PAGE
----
Silly Grins

Thursday, October 31, 2013

The Read Pill

The 'red pill' is not read. In it's natural state, it looks quite green, and muddy brown after it's been boiled down for a few days. As a crystal, they say it has a yellow tinge. What do you think?

Friday, October 4, 2013

Friday, August 23, 2013

The Way Some Things Work

Games and Puzzles: The Way Some Things Work

This post serves a number of purposes in that it is 'designed' to address the people who have commented over the life-cycle of this 'blog'. Yeah, the tenth stage of a life-cycle that I have only recently learned about through interaction with a beloved elder who, despite the medication, was well aware he was at Stage X, the transitory phase that includes mottling and cyanosis... his extremities had begun to cool.

We said goodbye.

Talk about...

under pressure
(and morphine).

Thursday, August 8, 2013

Jane Doe 183

Jane Doe? That means she’s dead, right?

“No, that’s not her posthumous ‘name’. She’s been off the radar for quite some time now. An intentional move. A choice. She could possibly still be alive... maybe in a shelter.”

You’re talking about one of your aunts?


Not the one who married the Fro…

“No. From the other side... from out of the light, not the shadows.”

Go on.

“What I still find peculiar is the way things have kind of just happened. Like the last time I saw her, I don’t remember her even speaking to me. I could hardly recognize her through the window. Not that the fasting had changed her looks other than making her appear painfully thin, almost skeletal if it weren’t for her healthy color.

You see, she still was good about nutrition. Very careful in fact.

The 'her' I didn’t not recognize didn’t acknowledge me. We had no conversation that I can recall.

But, as it turns out, she’d remembered me because she left this…

Here’s her writing on the inside cover. 

Her message... her ‘recognition’ of me comes mainly from a time before I was even ten years old. And she still pegged it. Even after all that time... and this time.

When she first came to visit, before I was ten, her presence was discovered quite by accident. Behind a closed door of the spare bedroom was a steady and indecipherable voice that, to a child’s mind, at first sounded like some kind of alien.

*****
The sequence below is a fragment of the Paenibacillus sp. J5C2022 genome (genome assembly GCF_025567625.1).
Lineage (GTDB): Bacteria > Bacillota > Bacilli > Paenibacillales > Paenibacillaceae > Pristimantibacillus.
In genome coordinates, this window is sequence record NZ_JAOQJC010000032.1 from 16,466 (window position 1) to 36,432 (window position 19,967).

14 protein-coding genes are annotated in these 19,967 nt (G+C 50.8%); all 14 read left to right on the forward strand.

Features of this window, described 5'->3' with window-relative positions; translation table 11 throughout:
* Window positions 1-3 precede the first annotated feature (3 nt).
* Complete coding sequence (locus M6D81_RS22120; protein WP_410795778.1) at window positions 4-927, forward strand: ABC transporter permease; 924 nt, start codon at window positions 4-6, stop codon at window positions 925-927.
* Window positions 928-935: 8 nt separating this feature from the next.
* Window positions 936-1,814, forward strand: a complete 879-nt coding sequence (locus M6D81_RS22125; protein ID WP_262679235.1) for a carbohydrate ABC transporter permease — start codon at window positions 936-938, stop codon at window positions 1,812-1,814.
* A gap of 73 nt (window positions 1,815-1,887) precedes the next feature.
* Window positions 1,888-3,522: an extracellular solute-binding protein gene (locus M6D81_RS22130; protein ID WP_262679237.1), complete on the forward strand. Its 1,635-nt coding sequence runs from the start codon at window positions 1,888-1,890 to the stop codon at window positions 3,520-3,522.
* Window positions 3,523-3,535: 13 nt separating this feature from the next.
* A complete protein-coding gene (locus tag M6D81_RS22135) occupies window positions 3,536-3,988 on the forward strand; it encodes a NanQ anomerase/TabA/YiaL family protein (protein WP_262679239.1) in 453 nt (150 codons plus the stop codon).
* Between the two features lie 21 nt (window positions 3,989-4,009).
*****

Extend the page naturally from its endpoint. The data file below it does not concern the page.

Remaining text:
"Pasted on the inside of the book was 'everyone'"

Despite being scared, we opened up the door anyway. Kneeling on the floor, hands on in the ‘prayer position’ on the bed, was a woman with her eyes closed and speaking in tongues. She was kind enough to explain that a little later when she had finished her communion or whatever it was.

During her ‘visit’...”

Wait, I thought you said she was homeless?

“Yeah, she’s been homeless for as long as I can remember. Homeless in the sense of having no fixed address and no more possessions than what she carries with her. Admittedly, she has taken advantage of shelters from time to time. Or a family’s hospitality. She knew people.”

About that visit?

“Okay... yeah… that visit. That was probably the first time I met her. Or even knew that she existed. Definitely different. Different for a number of reasons. But before I get into those, I have to thank her for taking the time out to recognize who I was, even at that age. I mean, nearly ten and with no brother around, I had no one to wrestle with. Wasn’t about to try that with Step-dad-one. At that age, most adults wouldn’t rough house with kids. But she would. Tough and strong. Now that I think about it, her survival routine would have kept her in very good shape. At least when she wasn't 'sick'.”

You once said she’d taught you things?

“Yeah. She taught me about carob and how to sing הבה נגילה.”

But you are גוי?

“Yeah, I guess. But there was other stuff.”

Like what?

“The big words that named the problems. Kind of like the art she left, pasted on the inside of the book.”

And she left you that book the last time you met?

“Yeah, the last time we met. When she didn’t even acknowledge me, so I thought. But she was speaking to her little sister, the one who ended up taking care of everyone. And I still haven’t got the stories straight.”


“Yeah. Like how nervous breakdowns seem to run in the family. 183’s father was 160, or somewhere around there. He’d actually belonged to the club, that roundtable where ‘intelligent’ people are supposed to sit. Only thing is, people were waaay too far into their own heads to really know how to communicate. No one would listen. Not where he was.”

That’s funny.

“Yeah. Peculiar. 183 was even brighter. Which is somehow related to her idiosyncrasies, her choice to ‘not belong’ to society. Now, her navigational skills may seem fairly remarkable to some, but when you live on the streets, you pay attention to when libraries are open where there is plenty of time for reflection. And she could and did read. Areas with mild climates allowed her to ‘live in the hills’ with nothing more than maybe a tarp.”